“Different songs relate to different people in a different fashion, but nearly all the young kids across this country, the young kids in the colleges and in the festivals, the schools, you have to relate to them. It’s the power of projection. How you get your message across to your audience is your whole thing. When you go on the stage, you get a feeling for your people. The power of projection means to be able to communicate with your audience, whoever that is. We all need each other whether we know it or not. And music is a way to relate to one another.
To Ola Belle Reed, playing music has a larger purpose than simply being the best musicians and playing good music. Music must have a message. This attitude seems to be what keeps her happy and satisfied with her work, and contributes to her ability to balance preserving traditional music with staying open to new music and changes. If the music expresses the message for her and feels natural, then it’s right, no matter what kind of music it is.
Bluegrass fans probably know Ola Belle best as a songwriter. Her songs translate beautifully to bluegrass instrumentation and bluegrass vocal harmony because they are full of the lonesome longing for people to love and take care of each other and the tension between the necessity of breaking from your past to move ahead and at the same time trying to keep your past, a feeling that is strong in bluegrass music. Probably the most popular of her songs is “High on a Mountain.” Del McCoury and Hot Rize, as well as some lesser known bluegrass groups have recorded it.
She wrote the song when she went back home to visit her grandmother and her description of the experience sums up exactly what Ola Belle is trying to communicate through her music: “My granddaddy used to own a lot of that land and my mother’s people were from there. We were going around that road, and over to the graveyard where some of our people were buried and there were places where we could stop and look down. So we stopped and I got out and looked w-a-a-a-y down, and I could almost see the New River and the land down there where we lived. And I was just a-thinking. I wrote it about people. Do they remember one another? In other words, all of the people we knew, in their homes and everything, the ones that’s left, the real old ones. When you’re away from people so long, it was just as though you were looking back and wondering if the ones that’s left could even remember. Lots of time you go to see the old people and they have to look at you three or four times before they remember you. It wasn’t a love song. It was just a sort of like history about people. I look down through there and I could almost see, but I couldn’t see it, where our house was, and the people we knew, the older people. It wasn’t that I was thinking about forgetting. You don’t forget your background. You shouldn’t. I was always proud of my background and the people I knew.”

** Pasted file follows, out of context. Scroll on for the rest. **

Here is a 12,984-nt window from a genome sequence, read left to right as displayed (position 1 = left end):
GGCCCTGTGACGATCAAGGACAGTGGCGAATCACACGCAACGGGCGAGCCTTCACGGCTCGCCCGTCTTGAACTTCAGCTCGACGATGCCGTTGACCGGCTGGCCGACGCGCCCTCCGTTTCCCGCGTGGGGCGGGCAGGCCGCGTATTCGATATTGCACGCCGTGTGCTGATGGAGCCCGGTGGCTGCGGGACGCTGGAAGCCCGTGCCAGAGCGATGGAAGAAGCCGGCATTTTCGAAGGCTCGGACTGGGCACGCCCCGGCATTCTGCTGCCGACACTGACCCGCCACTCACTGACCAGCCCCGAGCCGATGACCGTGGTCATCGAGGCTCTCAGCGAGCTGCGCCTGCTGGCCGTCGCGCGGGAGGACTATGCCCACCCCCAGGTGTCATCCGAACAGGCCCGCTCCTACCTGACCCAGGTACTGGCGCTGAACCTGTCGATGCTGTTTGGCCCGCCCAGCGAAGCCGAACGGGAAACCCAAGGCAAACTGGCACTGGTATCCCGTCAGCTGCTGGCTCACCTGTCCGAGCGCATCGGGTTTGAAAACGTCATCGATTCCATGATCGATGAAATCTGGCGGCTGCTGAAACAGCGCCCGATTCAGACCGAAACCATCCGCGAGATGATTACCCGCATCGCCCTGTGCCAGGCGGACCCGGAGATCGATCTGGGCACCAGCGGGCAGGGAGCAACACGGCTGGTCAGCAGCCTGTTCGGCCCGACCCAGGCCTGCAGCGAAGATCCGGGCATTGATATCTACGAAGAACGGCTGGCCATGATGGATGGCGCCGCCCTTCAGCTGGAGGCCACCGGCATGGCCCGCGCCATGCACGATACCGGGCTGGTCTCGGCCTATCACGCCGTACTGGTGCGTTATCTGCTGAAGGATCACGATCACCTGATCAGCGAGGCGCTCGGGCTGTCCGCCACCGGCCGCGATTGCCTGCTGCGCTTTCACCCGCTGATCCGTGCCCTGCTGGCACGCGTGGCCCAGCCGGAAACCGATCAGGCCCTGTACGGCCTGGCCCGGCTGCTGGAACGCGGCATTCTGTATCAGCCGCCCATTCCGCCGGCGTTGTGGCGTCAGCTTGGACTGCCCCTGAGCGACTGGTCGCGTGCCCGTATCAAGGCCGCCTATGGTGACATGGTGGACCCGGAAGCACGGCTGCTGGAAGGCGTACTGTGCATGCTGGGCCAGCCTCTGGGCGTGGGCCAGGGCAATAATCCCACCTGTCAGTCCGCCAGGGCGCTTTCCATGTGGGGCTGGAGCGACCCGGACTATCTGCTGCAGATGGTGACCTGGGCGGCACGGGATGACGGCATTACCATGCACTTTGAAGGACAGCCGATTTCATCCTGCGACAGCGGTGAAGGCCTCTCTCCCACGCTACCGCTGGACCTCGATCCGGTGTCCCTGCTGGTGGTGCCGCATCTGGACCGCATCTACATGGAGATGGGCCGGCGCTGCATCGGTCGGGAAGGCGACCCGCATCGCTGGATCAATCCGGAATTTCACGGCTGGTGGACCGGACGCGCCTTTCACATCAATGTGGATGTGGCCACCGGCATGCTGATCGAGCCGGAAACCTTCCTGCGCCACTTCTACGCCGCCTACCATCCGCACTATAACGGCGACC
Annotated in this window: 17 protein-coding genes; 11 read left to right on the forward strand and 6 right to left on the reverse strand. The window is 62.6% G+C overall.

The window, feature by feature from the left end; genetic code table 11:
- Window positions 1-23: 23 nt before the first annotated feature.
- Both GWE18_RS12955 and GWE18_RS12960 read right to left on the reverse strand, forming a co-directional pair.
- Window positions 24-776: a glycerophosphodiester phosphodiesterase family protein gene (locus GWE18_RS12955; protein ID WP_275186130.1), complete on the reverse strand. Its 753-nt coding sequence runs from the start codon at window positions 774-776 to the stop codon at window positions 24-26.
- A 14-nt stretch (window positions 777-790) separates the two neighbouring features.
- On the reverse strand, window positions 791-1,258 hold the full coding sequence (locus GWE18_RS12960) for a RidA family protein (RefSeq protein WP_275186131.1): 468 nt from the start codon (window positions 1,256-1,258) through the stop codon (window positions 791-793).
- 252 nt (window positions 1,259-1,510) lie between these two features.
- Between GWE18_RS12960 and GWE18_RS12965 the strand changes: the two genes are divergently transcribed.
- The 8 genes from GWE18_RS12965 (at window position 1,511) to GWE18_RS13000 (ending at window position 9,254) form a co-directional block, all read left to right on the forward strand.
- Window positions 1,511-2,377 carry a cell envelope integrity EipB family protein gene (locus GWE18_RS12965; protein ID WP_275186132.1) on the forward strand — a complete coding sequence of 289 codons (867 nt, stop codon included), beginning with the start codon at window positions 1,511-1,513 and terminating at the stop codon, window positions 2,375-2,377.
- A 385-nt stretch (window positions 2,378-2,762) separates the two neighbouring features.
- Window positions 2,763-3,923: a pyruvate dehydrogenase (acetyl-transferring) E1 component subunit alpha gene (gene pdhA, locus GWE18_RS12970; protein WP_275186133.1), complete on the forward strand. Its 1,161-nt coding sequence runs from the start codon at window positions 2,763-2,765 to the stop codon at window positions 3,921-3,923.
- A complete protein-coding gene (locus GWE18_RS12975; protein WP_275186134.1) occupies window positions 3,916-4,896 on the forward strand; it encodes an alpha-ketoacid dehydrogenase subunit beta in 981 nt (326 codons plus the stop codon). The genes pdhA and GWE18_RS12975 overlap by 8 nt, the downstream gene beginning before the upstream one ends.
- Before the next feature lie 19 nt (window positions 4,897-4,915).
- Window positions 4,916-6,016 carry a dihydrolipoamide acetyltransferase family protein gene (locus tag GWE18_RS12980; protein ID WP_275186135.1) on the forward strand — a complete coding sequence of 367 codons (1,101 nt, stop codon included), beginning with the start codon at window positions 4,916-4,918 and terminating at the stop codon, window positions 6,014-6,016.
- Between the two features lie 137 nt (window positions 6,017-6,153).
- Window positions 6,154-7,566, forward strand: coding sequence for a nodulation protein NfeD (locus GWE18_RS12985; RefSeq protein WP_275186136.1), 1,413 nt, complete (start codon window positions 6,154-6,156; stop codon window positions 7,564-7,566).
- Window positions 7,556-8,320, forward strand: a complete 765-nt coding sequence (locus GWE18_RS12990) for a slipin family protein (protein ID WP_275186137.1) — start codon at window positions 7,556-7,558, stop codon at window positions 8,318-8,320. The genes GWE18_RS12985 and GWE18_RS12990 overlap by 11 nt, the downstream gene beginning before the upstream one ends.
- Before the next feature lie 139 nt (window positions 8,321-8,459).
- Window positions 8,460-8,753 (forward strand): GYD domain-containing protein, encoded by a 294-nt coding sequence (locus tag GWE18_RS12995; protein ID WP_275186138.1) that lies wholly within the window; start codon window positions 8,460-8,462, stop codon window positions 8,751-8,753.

Ola Belle Reed has never forgotten her background, although she moved on, taking her roots with her to touch other worlds and other lives while enriching her own. She could have been a star; she once turned down a job to play with Oswald when Rachel got married, along with many other job offers from Roy Acuff and even a part in a movie. But she chose to stay in the little rural town of Rising Sun, Maryland where her family was, taking in homeless children and feeding them love and music while doing as much as she could to promote the music with Bud and her brother Alex. Ernest Tubb has told her many times, in letter and in person, “Be yourself, Ola Belle. Don’t change.” By being herself and staying true to her past, but being open and welcoming the many people who have come through her life, young and old, bringing different kinds of music and beliefs, she has managed to create her own music and reach others with her message.